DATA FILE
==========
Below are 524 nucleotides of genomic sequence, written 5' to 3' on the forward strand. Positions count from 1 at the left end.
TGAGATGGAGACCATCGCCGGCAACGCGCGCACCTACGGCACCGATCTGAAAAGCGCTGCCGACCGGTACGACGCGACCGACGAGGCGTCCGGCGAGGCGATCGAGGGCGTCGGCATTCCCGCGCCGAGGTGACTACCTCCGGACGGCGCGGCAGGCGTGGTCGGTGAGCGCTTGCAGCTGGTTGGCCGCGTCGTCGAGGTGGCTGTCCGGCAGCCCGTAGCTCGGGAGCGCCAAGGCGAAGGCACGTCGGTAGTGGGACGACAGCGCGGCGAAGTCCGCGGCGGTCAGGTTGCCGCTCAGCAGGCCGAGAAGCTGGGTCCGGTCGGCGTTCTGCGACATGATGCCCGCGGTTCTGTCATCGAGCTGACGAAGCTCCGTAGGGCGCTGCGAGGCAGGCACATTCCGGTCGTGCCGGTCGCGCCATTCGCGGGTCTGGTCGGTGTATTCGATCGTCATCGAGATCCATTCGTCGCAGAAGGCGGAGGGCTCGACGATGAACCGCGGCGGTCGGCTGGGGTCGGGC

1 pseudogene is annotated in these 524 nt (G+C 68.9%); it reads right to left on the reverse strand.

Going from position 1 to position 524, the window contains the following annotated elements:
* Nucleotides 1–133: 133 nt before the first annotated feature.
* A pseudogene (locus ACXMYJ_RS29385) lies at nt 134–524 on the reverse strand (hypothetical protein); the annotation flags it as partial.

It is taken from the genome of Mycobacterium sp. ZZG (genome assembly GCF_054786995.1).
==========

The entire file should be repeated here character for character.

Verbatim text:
Below are 524 nucleotides of genomic sequence, written 5' to 3' on the forward strand. Positions count from 1 at the left end.
TGAGATGGAGACCATCGCCGGCAACGCGCGCACCTACGGCACCGATCTGAAAAGCGCTGCCGACCGGTACGACGCGACCGACGAGGCGTCCGGCGAGGCGATCGAGGGCGTCGGCATTCCCGCGCCGAGGTGACTACCTCCGGACGGCGCGGCAGGCGTGGTCGGTGAGCGCTTGCAGCTGGTTGGCCGCGTCGTCGAGGTGGCTGTCCGGCAGCCCGTAGCTCGGGAGCGCCAAGGCGAAGGCACGTCGGTAGTGGGACGACAGCGCGGCGAAGTCCGCGGCGGTCAGGTTGCCGCTCAGCAGGCCGAGAAGCTGGGTCCGGTCGGCGTTCTGCGACATGATGCCCGCGGTTCTGTCATCGAGCTGACGAAGCTCCGTAGGGCGCTGCGAGGCAGGCACATTCCGGTCGTGCCGGTCGCGCCATTCGCGGGTCTGGTCGGTGTATTCGATCGTCATCGAGATCCATTCGTCGCAGAAGGCGGAGGGCTCGACGATGAACCGCGGCGGTCGGCTGGGGTCGGGC

1 pseudogene is annotated in these 524 nt (G+C 68.9%); it reads right to left on the reverse strand.

Going from position 1 to position 524, the window contains the following annotated elements:
* Nucleotides 1–133: 133 nt before the first annotated feature.
* A pseudogene (locus ACXMYJ_RS29385) lies at nt 134–524 on the reverse strand (hypothetical protein); the annotation flags it as partial.

It is taken from the genome of Mycobacterium sp. ZZG (genome assembly GCF_054786995.1).